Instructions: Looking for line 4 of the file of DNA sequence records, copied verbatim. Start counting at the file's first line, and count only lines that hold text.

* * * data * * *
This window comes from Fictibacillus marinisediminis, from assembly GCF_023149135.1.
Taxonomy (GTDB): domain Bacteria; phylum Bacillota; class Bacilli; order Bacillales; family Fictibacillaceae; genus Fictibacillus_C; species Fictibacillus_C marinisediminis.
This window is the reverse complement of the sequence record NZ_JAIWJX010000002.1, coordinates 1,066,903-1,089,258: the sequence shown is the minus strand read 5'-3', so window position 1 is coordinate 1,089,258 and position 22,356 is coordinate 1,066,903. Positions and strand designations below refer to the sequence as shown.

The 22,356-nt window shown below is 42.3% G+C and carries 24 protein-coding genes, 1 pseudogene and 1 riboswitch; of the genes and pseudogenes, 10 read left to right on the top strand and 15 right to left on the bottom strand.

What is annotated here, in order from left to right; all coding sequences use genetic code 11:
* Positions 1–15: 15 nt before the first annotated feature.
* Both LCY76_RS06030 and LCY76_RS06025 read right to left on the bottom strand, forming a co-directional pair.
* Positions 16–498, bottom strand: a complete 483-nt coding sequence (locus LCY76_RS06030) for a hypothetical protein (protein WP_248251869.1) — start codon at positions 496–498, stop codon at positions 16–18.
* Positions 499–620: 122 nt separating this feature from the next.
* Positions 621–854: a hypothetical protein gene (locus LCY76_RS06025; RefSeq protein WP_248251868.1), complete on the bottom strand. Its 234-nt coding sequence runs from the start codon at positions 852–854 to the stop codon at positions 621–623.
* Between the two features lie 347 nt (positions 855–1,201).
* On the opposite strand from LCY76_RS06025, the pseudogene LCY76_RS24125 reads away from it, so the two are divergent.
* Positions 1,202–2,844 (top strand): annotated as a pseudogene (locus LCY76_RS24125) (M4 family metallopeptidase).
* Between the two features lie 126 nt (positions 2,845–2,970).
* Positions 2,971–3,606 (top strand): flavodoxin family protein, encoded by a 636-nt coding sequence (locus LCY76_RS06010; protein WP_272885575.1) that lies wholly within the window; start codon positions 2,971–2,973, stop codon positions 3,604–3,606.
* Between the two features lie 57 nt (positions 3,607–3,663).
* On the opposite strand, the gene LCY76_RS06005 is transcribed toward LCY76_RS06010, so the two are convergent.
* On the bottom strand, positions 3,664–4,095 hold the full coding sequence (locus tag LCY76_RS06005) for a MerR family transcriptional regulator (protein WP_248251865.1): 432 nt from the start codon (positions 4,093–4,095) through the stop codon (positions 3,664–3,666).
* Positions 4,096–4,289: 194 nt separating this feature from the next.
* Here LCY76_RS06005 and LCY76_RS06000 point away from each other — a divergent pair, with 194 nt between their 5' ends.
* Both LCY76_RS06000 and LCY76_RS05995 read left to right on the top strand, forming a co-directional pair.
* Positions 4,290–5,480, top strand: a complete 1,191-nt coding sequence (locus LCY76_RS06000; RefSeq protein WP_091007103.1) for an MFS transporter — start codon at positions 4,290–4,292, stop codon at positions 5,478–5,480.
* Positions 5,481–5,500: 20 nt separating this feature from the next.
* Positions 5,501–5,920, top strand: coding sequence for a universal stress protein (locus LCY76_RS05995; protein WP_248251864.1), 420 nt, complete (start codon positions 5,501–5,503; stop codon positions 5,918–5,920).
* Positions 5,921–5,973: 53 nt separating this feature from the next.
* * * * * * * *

The 22,356-nt window shown below is 42.3% G+C and carries 24 protein-coding genes, 1 pseudogene and 1 riboswitch; of the genes and pseudogenes, 10 read left to right on the top strand and 15 right to left on the bottom strand.